On the question of health benefits for trans employees, Lane said that he, too, needed to study the issue further before taking a stand, noting that he has asked Fairness Fort Worth Tom Anable help him understand “what sexual reassignment is.”

Both Lane and Price, when asked about other special health needs short of reassignment surgery that transgender face, said they were not aware of such issues and would have to study the questions further before answering.

Lane, however, compared the issue to his wife’s recent bout with breast cancer.

“If it’s an issue for someone, it should be covered,” Lane said. “We [the city of Fort Worth] are self insured, and we should be covering our employees’ health needs.”

Lane also noted that he has a proven public record on LGBT issues that voters can rely on. He was on the City Council in 2001 when sexual orientation was added to Fort Worth’s nondiscrimination ordinance, a move he supported.

“We did all that before,” Lane said, “and those 19 proposals the City Manager’s Diversity Task Force came up with, if I had been on the council then [in 2009] I would have supported every one of them. These [LGBTs] are citizens just like anybody else, as far as I am concerned. It’s a pretty practical issue. Discrimination is discrimination, no matter how you look at it, we shouldn’t discriminate against anybody. Everyone deserves to be treated fairly and equally.”

—  John Wright

FW Mayor Mike Moncrief presents ‘Believing in Youth Award’ to gay Councilman Joel Burns

Joel Burns, right, and husband JD Angle

Last night, I posted a brief blog about Joel Burns being recognized for his anti-bullying efforts by Fort Worth Mayor Mike Moncrief, but I didn’t have many details. Now, here are some details for you.

Moncrief presented Burns with the 8th annual “Believing in Youth Award” Thursday night during the Believing in Youth Award Dinner, an event that benefited Santa Fe Youth Services. According to a press release from Moncrief’s office, the award “honors those who take personal responsibility for being a role model and building resiliency in our young people through formal and informal, intentional and unintentional efforts.”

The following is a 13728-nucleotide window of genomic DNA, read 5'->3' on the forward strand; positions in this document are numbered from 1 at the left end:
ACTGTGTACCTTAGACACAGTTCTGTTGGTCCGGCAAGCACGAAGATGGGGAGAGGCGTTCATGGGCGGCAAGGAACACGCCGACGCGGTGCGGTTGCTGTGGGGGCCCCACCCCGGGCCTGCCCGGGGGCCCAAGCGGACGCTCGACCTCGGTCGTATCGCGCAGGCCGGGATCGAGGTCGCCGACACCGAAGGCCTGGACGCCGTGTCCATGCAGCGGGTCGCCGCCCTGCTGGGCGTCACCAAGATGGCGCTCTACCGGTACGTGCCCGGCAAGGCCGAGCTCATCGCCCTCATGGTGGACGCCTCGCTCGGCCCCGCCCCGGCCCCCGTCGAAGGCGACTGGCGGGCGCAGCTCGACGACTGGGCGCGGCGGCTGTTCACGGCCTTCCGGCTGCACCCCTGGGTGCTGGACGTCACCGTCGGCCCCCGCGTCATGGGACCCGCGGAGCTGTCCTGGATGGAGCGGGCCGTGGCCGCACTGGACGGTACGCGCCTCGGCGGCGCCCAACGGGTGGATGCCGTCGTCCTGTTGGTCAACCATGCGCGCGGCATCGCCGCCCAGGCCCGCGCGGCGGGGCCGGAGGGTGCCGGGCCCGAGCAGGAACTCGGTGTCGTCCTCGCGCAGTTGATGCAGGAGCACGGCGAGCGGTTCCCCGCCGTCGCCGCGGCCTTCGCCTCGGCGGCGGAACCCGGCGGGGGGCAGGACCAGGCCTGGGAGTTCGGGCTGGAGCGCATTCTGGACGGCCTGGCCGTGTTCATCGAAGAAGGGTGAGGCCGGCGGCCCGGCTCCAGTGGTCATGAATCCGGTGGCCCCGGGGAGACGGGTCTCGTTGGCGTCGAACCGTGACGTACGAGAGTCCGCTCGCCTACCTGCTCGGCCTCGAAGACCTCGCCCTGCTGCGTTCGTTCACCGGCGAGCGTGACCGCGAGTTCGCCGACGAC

Santa Fe Youth Services is a nonprofit agency that has provided services to youth and families in Tarrant County for more than 10 years.

Burns was chosen as the recipient in recognition of his efforts to combat bullying that gained national attention last October when he delivered an impromptu “It Gets Better” message to LGBT youth during a City Council meeting. Burns, in an emotional address that left many in the council chambers in tears, spoke of his own experience as a gay teen bullied by classmates and how he even contemplated suicide at one point, and how his life has gotten exponentially better in the years since.

A video of his speech went viral on YouTube and within days, the gay Fort Worth council member had been invited to speak on numerous TV shows, including The Today Show and Ellen. In December he went to Austin for a press conference announcing the introduction of anti-bullying bills in the Texas Legislature, and he returned to Austin in March for LGBT Lobby Day to call once again for the legislation to be passed.

Also in March, Burns was invited to attend an anti-bullying summit presented by President Barack Obama and first lady Michelle Obama.

Last month, Burns received a GLAAD Media Award for his efforts.

—  admin

Fort Worth elections round-up

UNOPPOSED | Openly gay Fort Worth Councilman Joel Burns, right, pictured here with his partner J.D. Angle, is unopposed in this bid for a second full term on the council. (Tammye Nash/Dallas Voice)